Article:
1960 World Series With Papa
Tom C. Erb
© Copyright 2018 by Tom C. Erb
In 1960, at the age of six, I went to the World Series. The Pittsburgh Pirates won the World Series that year against the New York Yankees, led by Bill Mazeroski who became the first player to hit a game-ending home run in the seventh game to win a World Series. I attended the game with my grandfather, who I admired with a similar reverence as he to the Pittsburgh Pirates. It remains one of my most cherished memories, and I’m so blessed to have been a part of it. This memory is so special for me, because my family and I are from the Pittsburgh area.
I was born in New Kensington, PA, located along the Allegheny River about eighteen miles northeast of Pittsburgh. My grandfather worked for Alcoa, a manufacturing plant on the Allegheny riverfront. He loved his family, model trains, Christmas, and baseball, especially his hometown Pittsburgh Pirates. He knew every Pirate lineup, seemingly since they came into the National League in 1887, and he knew every inch of Forbes Field like it was his own backyard.
At six years old, I was too young to really understand and appreciate baseball. But I reveled at how my grandfather really enjoyed the game of baseball, and in the fall of 1960 his passion was at an all-time frenzy. My family and I were visiting my grandparents in early October, and my grandfather asked me if I wanted to go to a baseball game. I always loved going to Forbes Field with my grandfather. He always had great seats. I recall the seats were along the third base line—four rows back from the short barrier wall. Knowing how much fun I would have with my grandfather, I said yes. Little did I know, I was about to attend Game One of the 1960 World Series.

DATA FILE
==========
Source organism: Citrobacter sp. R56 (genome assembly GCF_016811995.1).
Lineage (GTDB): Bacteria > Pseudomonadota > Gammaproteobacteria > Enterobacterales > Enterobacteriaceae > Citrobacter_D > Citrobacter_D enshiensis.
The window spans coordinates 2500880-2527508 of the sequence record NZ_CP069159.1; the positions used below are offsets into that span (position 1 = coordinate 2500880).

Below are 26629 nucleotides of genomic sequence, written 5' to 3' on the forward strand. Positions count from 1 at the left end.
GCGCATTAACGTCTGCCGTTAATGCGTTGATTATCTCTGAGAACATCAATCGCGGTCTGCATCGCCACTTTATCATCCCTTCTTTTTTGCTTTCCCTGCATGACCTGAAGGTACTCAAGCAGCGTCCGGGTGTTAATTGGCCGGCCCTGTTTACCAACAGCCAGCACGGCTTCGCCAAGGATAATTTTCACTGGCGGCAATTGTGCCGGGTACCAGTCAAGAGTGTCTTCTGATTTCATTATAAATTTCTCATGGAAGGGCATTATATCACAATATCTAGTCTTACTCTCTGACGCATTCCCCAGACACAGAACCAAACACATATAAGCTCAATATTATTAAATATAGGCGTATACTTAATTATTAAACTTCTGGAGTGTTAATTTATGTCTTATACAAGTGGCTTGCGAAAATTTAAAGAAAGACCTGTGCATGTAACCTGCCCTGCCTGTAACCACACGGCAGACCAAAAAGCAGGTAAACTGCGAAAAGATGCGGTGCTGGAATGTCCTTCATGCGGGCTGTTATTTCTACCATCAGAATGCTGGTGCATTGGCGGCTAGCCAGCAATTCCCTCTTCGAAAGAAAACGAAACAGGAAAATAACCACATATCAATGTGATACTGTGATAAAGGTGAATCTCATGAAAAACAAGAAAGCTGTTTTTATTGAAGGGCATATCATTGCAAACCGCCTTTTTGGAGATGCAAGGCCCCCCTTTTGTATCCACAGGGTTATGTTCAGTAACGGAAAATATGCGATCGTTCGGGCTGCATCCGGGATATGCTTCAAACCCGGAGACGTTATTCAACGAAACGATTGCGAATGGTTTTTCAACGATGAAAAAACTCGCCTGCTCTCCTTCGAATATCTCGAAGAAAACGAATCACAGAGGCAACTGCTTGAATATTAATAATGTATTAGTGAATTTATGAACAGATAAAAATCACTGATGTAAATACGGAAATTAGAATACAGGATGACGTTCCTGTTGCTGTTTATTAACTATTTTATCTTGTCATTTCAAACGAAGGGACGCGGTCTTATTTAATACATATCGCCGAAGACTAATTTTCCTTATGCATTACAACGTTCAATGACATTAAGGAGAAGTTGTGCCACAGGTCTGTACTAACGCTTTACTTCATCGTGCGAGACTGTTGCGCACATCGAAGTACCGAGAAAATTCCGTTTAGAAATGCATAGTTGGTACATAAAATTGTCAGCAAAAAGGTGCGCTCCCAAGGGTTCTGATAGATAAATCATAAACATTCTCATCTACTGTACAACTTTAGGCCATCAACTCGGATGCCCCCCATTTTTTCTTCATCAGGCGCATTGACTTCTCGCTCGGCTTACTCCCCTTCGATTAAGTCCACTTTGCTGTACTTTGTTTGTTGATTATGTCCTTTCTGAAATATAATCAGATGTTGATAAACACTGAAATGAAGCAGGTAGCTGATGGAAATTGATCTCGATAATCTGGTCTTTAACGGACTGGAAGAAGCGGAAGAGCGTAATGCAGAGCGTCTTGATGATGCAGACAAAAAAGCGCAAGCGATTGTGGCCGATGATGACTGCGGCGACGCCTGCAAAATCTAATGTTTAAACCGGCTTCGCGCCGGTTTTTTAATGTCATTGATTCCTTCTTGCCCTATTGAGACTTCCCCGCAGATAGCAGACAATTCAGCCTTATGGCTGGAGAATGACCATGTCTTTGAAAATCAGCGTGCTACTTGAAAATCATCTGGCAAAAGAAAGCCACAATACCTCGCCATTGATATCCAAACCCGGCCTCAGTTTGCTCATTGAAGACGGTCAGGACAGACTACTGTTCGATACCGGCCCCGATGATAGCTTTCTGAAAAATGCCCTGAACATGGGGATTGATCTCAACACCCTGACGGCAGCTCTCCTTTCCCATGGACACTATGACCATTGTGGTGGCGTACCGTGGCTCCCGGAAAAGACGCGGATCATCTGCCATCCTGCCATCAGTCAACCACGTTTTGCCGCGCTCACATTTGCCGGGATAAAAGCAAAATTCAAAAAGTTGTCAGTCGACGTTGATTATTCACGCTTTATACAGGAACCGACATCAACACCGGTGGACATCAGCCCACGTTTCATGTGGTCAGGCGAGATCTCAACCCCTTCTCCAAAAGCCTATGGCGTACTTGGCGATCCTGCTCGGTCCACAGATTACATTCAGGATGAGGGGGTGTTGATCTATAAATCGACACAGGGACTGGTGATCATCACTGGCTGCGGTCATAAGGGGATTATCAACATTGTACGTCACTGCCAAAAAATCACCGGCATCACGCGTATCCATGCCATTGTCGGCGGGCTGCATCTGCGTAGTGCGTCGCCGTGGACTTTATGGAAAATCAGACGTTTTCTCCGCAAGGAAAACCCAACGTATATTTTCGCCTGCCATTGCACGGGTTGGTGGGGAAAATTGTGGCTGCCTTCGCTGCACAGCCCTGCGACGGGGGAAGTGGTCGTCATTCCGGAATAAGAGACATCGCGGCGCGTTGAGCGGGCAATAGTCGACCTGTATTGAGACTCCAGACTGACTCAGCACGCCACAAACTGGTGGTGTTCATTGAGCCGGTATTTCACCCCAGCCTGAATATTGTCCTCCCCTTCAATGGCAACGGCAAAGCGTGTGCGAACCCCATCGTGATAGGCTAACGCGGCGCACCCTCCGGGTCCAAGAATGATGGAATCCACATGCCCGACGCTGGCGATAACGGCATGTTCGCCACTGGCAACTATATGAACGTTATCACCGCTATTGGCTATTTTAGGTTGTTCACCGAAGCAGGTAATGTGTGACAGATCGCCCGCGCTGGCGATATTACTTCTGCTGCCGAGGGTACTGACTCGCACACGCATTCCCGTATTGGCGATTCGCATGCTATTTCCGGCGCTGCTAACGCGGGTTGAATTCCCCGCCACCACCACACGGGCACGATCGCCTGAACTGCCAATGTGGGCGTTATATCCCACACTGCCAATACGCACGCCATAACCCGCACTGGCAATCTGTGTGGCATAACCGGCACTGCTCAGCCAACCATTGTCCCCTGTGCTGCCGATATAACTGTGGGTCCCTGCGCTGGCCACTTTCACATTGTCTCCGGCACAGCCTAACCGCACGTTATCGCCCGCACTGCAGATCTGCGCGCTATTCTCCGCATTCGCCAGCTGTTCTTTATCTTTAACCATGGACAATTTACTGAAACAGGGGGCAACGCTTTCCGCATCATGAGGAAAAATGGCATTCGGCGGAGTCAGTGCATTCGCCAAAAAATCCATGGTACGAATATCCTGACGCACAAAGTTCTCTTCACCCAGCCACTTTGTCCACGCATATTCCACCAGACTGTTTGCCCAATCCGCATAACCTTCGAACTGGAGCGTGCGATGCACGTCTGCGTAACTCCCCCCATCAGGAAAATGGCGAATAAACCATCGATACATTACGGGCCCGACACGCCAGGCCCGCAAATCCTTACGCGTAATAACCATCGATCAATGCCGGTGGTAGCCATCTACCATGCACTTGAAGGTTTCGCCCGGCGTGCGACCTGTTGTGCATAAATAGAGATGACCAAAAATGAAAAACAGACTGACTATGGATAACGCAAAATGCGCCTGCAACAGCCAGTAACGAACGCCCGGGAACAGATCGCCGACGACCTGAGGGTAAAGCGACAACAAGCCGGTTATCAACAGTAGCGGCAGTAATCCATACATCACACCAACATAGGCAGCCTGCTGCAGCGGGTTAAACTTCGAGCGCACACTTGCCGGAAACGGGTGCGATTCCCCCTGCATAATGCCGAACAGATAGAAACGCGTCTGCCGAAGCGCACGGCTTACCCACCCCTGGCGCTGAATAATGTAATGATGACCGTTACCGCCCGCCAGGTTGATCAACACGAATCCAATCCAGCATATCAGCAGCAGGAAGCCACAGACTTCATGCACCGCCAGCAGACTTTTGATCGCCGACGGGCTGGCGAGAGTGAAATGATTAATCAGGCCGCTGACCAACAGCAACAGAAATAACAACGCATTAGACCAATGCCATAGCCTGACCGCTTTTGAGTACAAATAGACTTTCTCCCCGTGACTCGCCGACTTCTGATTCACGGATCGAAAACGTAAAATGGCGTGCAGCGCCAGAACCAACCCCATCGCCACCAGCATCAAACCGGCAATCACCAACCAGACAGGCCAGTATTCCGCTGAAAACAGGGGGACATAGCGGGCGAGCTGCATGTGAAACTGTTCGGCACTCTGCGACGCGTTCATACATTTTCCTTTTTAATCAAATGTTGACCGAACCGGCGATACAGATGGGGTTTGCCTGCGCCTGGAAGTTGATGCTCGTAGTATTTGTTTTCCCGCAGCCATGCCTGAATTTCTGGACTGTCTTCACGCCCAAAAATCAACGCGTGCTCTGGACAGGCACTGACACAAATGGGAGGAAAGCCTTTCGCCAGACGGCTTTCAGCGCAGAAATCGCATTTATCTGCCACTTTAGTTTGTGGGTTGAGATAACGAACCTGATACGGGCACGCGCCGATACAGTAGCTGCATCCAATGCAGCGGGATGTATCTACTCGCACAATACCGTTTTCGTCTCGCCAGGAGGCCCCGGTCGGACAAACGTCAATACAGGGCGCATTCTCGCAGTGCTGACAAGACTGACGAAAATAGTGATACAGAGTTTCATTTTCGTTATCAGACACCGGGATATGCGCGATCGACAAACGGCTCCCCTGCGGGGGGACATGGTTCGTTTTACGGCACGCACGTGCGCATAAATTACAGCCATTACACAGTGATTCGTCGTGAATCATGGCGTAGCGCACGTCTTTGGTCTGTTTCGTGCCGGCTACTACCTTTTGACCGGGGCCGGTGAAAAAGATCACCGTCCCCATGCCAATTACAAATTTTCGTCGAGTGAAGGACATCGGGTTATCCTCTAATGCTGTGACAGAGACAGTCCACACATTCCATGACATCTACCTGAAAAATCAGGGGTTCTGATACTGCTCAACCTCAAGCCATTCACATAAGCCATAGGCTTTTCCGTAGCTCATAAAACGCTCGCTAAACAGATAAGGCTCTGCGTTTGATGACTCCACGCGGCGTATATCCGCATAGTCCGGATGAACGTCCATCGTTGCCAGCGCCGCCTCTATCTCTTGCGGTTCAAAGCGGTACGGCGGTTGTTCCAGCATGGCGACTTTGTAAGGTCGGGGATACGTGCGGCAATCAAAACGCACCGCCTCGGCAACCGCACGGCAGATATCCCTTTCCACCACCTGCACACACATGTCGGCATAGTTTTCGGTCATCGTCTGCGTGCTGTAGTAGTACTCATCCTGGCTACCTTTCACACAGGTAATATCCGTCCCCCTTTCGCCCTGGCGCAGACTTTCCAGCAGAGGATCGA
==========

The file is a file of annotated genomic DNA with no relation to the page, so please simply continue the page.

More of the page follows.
Of course, Papa (my nickname for my grandfather) took care of me with tons of souvenirs. He bought me a Pittsburgh Pirates black and gold hard hat with the letter “P” and a 1960 World Series Pennant on a stick. My favorite items were a glove and a bat with Bill Mazeroski’s signature carved into the side. I really don’t recall much about the game itself. However, at six years old, those cool, famous, New York Yankee players—like Roger Maris and Mickey Mantle—were larger than life as I sat just four rows away from the field.
In the top of the seventh inning, a batter (I believe it was Yogi Berra) hit a line drive foul towards the third base stands right at my head. Papa reached over and caught it so smoothly that I didn’t even realize it was happening until the fans around us were clapping uncontrollably. I looked around at the other fans in our section and then caught a glimpse of the baseball in his left hand.
Pittsburgh won the game and my Papa was so happy. At the end of the game, he motioned me to sit down in my seat. “Let’s stay and wait ‘til the field is empty,” he said with a twinkle in his eye, as if he were the six-year-old. We just sat there, and he gushed about his love of the Pirates and about why it was important we won the first game of the World Series.